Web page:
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Krejci nearing return for scuffling Bruins

Wednesday, 10.19.2011 / 3:42 PM / NHL Insider

By Matt Kalman - NHL.com Correspondent

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Krejci nearing return for scuffling Bruins
The Bruins' co-leader in scoring during their Stanley Cup season could be back in the lineup on Thursday, which would be a needed boost for a team struggling to score goals.
BOSTON -- Now standing at just 2-4-0 on the season, the Boston Bruins are trying to regain the form that made them Stanley Cup champions a mere four months ago, while also seeking the return of their No. 1 center.

They might've moved closer to achieving both things during practice Wednesday at the TD Garden.

Center David Krejci, out since suffering a core injury Oct. 17 in practice, continued to work out with the team and even took some light contact. Krejci started skating earlier this week and termed himself 50-50 for Thursday night's home game against Toronto.

"I would love to be there," said the Bruins' co-leading scorer of a year ago in his first public comments since his injury. "It (stinks) when you're up there watching the games. It's not fun, you know, when you see the fans and the building's going crazy and the guys battling on the ice. You just want to be out there on the ice so bad. It (stinks). So if I can, I would love to play tomorrow. But I have to be smart about it. I don't want to make it worse and then be out who knows for how long. If it felt better tomorrow, then I would love to play."

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Krejci wouldn't reveal the nature of the injury or even how he suffered it. But he noted he has been improving every day. That's more than can be said for the Bruins players who have been on the ice lately. After they looked like they were finding a groove in rallying to win a shootout in Chicago Saturday, the Bruins took a step back by accumulating 72 penalty minutes (47 in the third period) during a 4-1 home loss to Carolina.

But from his perch in the press box, Krejci saw some progress in his teammates' play.

"It's kind of hard to judge because I don't know exactly what's going on through the guys' heads when they're out there. I think they're battling. They're definitely trying," he said. "Some things just aren't going our way. [Tuesday] night, I think the third period, when they got the goal for 2-1, they got the momentum, they were playing physical just like we did against Vancouver in the Final. But I think it got a little out of hand. I think if that hadn't happened, I really liked the way they came out in the third period."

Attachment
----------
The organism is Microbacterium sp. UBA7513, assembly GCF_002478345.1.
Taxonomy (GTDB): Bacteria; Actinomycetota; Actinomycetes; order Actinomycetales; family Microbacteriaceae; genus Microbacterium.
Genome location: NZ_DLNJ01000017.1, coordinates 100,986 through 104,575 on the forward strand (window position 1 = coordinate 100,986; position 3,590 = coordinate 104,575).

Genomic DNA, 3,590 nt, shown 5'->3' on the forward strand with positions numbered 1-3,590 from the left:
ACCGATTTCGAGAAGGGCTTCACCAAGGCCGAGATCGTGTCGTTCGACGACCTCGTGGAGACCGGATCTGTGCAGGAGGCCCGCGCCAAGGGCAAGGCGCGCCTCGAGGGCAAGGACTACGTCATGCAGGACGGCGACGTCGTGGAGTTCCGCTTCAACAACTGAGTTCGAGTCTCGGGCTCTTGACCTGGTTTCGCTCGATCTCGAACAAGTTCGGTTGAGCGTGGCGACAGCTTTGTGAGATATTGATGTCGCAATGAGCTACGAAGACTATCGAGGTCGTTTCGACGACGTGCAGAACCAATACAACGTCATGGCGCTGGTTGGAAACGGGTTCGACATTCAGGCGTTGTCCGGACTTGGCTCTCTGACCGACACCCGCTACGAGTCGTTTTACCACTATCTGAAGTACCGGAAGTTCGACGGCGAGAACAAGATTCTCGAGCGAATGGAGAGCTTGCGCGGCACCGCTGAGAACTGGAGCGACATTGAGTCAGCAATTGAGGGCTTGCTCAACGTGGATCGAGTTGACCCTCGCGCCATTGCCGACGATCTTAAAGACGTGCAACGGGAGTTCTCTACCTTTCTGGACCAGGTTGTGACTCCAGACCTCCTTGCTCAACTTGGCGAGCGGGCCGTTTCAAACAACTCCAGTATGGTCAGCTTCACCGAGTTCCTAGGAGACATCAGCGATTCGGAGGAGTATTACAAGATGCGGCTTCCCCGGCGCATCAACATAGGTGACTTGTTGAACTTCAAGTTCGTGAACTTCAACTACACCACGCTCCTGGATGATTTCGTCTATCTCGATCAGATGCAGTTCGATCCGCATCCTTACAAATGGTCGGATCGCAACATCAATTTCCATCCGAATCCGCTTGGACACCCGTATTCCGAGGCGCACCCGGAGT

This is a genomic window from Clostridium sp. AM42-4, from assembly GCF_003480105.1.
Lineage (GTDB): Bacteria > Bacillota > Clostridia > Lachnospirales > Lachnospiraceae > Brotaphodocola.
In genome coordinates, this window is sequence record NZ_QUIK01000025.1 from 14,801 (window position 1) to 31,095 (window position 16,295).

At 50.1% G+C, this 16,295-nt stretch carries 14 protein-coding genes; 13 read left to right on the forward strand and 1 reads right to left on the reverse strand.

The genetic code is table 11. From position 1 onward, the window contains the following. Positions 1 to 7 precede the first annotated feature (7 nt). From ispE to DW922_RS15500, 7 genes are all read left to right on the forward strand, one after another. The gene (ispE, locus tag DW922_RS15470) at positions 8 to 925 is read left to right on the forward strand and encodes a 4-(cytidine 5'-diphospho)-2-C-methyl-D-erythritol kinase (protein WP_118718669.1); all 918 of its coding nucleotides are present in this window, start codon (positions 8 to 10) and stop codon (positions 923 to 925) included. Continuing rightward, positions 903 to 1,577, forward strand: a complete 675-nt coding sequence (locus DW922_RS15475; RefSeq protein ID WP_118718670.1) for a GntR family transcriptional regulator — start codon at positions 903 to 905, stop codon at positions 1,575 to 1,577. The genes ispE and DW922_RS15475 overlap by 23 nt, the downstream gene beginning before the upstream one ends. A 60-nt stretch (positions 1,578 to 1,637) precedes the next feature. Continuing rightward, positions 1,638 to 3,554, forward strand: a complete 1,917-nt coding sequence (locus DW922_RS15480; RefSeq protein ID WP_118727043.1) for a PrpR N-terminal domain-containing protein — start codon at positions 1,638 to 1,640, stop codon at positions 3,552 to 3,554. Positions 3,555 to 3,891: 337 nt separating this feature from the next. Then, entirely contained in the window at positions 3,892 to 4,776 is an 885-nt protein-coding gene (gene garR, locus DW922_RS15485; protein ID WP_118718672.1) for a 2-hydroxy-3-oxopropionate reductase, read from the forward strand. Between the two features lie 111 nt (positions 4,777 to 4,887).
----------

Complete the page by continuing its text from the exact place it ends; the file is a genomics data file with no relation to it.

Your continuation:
Among those who got out of hand during the final period was Nathan Horton, whose double-minor for roughing and 10-minute misconduct short-circuited Boston's attempt to pull even with the Hurricanes. Horton didn't comment on the matter after the game, but after Wednesday's practice he accepted blame for going after Tim Gleason, whom Horton said he thought wanted to fight.

The ill-advised penalties by Horton were symbolic of the frustrations the Bruins are feeling right now as they struggle to score goals. They've scored more than two goals in a game just once through six games.

"I think the way everything [is going]," said Horton, who has scored just 1 goal, about the source of his frustration. "The way I'm playing, we're not scoring, me personally or the team. We're not playing how we want to play and it's just a little bit of frustration there."

A Krejci return would provide a major boost for the Bruins. Coach Claude Julien is hoping some new-look lines will do the same. The Bruins altered their top three lines in practice, with Patrice Bergeron centering Horton and Brad Marchand, Chris Kelly centering Milan Lucic and Tyler Seguin, and Rich Peverley centering Benoit Pouliot and Jordan Caron with Krejci rotating in at center for that group.

Julien admitted he doesn't know what he'll get out of his new lines, but "what I know is that what I was getting before wasn't enough." All the coaching tactics and lineup changes in the world, however, might not make a difference if the Bruins don't toughen up mentally and show off the character that has helped them overcome adversity in the past.

"We don't expect anyone to feel sorry for us, because who would?" said Julien. "We just came off a Stanley Cup championship. Nobody's going to feel sorry for us. So it's just a matter of taking it upon yourselves as a team to battle your way out of it. Let's not feel sorry for ourselves. Let's just show our character, which we've shown many times before, and battle our way out of it. I know this team will do that."
Quote of the Day

Obviously a lot happened in a short period of time. At the end of the day, considering everything I went through, I really felt close to my teammates and I really feel like what we accomplished, I know we didn't win it all. ... I'm really proud of how we got there and what we did once we got there.

— Rangers forward Martin St. Louis to Jim Cerny of BlueshirtsUnited.com